The U.S. Supreme Court (SCOTUS) has denied a petition seeking review of a Ninth Circuit Court of Appeals ruling upholding a California law prohibiting the sale of commodities, such as foie gras, produced by “force feeding a bird for the purpose of enlarging the bird’s liver beyond normal size.” Association des Éleveurs de Canards et d’Oies du Québec v. Harris, No. 13-1313 (U.S., certiorari denied October 14, 2014). Details about the Ninth Circuit decision appear in Issue 497 of this Update. Among other matters, the Ninth Circuit had found that a number of the issues presented by the plaintiffs were premature because they had appealed the denial of a motion for preliminary injunction. The question that out-of-state fois gras producers presented to SCOTUS was “[w]hether the Commerce Clause allows California to impose a complete ban on the sale of wholesome, USDA-approved poultry products from other States and countries—in this case, foie gras—based solely on the agricultural methods used by out-of-state farmers who raise their animals entirely beyond California’s borders.”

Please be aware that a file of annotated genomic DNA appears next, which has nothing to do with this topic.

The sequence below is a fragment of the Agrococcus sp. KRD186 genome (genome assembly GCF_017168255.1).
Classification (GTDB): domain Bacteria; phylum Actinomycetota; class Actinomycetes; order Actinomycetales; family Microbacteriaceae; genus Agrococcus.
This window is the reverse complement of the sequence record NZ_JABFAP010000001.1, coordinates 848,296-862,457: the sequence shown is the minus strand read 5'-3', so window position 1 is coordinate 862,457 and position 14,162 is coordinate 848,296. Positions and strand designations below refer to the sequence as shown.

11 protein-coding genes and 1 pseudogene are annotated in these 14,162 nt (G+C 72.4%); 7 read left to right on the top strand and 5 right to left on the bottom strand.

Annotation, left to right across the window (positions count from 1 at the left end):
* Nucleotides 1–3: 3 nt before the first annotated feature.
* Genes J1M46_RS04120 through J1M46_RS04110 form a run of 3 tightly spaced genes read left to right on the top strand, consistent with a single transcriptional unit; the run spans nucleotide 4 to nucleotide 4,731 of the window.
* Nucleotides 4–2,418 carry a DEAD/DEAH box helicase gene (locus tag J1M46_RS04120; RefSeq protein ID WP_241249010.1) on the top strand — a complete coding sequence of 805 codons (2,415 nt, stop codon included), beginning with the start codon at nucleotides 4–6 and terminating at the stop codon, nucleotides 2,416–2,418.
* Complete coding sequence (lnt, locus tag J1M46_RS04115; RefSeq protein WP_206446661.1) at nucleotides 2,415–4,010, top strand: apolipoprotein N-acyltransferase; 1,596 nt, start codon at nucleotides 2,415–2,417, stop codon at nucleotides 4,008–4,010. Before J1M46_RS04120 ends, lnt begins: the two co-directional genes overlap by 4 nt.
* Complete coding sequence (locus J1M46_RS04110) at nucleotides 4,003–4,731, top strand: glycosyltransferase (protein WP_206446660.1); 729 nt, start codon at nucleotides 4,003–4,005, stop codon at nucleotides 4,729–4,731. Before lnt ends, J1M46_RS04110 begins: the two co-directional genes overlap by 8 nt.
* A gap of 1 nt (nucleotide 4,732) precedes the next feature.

Issue 542

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For decades, manufacturers, distributors and retailers at every link in the food chain have come to Shook, Hardy & Bacon to partner with a legal team that understands the issues they face in today's evolving food production industry. Shook attorneys work with some of the world's largest food, beverage and agribusiness companies to establish preventative measures, conduct internal audits, develop public relations strategies, and advance tort reform initiatives.